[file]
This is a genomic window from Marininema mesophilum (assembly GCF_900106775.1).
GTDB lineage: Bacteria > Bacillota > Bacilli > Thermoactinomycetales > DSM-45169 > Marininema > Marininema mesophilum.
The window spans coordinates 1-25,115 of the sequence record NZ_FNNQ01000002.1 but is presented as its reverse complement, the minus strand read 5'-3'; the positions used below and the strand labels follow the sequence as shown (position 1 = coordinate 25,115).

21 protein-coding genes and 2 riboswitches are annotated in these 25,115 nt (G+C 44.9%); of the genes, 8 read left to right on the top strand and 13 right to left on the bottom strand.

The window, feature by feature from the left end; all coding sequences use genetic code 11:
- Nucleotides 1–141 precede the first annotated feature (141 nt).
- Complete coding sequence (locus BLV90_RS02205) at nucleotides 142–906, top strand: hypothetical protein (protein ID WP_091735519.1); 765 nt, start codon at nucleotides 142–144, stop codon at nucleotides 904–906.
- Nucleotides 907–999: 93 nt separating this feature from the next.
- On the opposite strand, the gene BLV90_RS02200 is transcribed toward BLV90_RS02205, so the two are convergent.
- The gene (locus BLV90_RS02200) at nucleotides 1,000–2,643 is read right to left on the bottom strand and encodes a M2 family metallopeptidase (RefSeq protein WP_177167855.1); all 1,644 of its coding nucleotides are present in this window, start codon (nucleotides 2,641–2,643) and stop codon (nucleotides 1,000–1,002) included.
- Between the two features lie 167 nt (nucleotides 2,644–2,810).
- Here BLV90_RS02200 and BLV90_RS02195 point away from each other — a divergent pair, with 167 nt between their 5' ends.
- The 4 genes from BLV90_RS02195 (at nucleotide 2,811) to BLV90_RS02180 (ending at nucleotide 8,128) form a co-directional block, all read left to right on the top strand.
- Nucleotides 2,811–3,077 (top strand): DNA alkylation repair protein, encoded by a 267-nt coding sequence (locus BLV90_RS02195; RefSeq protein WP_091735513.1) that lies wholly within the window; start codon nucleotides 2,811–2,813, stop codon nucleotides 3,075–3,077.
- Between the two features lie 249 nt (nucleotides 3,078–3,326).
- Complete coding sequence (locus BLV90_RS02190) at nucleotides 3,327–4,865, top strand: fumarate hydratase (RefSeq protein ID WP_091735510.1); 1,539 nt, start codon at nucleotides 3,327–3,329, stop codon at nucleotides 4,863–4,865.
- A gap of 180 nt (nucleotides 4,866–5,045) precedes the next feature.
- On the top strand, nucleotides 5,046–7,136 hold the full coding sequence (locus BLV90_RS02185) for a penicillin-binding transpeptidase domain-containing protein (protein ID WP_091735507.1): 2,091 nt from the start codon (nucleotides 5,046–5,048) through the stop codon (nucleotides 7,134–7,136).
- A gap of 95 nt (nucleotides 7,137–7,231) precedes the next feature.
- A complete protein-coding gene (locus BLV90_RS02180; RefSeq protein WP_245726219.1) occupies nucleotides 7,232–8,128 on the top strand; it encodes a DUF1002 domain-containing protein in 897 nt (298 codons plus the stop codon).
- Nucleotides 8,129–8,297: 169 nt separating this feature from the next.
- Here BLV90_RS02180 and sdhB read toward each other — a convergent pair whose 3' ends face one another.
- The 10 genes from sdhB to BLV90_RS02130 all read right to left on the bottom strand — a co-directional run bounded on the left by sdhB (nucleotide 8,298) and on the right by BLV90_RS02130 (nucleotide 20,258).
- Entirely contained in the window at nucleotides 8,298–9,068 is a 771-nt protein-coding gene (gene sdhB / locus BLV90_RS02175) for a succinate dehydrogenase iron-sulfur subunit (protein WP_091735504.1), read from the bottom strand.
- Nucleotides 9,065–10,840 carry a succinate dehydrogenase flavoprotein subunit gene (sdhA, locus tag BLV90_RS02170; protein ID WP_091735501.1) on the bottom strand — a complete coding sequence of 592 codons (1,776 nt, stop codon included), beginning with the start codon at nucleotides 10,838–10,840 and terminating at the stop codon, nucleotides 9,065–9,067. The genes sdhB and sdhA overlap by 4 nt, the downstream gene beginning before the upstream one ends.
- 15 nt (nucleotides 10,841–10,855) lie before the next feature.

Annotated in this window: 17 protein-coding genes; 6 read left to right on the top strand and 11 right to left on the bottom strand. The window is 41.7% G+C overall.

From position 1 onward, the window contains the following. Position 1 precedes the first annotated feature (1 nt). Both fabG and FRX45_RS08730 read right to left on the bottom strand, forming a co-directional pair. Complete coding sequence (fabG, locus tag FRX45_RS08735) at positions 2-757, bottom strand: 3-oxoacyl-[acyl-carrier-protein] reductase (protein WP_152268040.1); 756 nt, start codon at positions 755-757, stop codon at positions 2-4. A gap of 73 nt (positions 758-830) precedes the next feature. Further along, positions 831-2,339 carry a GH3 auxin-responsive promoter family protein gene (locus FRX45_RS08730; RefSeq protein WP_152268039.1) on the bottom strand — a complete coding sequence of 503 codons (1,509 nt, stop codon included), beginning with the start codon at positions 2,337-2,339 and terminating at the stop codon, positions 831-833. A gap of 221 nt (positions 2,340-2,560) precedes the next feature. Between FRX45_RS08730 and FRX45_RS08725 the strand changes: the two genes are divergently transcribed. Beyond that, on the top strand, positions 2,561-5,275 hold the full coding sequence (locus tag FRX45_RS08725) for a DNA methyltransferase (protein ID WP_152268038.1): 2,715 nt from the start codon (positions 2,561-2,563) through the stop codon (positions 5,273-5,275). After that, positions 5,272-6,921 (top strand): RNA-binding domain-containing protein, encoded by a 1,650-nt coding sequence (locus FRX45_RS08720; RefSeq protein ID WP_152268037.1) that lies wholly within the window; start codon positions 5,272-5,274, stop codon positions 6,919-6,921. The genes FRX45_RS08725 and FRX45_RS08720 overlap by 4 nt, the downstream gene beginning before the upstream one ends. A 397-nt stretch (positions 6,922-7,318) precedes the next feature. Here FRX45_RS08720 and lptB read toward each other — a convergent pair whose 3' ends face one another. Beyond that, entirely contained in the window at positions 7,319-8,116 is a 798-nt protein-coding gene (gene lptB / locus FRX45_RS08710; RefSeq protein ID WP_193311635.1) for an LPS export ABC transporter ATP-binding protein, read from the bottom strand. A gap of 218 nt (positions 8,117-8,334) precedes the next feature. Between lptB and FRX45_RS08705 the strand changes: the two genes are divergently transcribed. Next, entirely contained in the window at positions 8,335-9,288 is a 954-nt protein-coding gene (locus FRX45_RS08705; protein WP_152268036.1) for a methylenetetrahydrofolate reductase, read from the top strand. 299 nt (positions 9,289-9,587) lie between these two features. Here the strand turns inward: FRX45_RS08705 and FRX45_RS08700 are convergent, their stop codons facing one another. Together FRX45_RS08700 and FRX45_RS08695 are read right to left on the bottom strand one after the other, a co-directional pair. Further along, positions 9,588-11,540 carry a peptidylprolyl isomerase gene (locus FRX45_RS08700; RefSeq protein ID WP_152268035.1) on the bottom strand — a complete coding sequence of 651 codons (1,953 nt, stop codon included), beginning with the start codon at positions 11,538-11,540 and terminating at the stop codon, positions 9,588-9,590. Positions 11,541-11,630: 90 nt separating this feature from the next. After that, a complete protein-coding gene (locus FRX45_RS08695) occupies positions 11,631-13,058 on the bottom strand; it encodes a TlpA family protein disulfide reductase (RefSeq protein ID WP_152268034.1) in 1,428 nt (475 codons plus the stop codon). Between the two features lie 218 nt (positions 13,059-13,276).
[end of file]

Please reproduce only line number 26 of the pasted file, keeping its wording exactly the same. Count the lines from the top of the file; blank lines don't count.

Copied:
- 15 nt (nucleotides 10,841–10,855) lie before the next feature.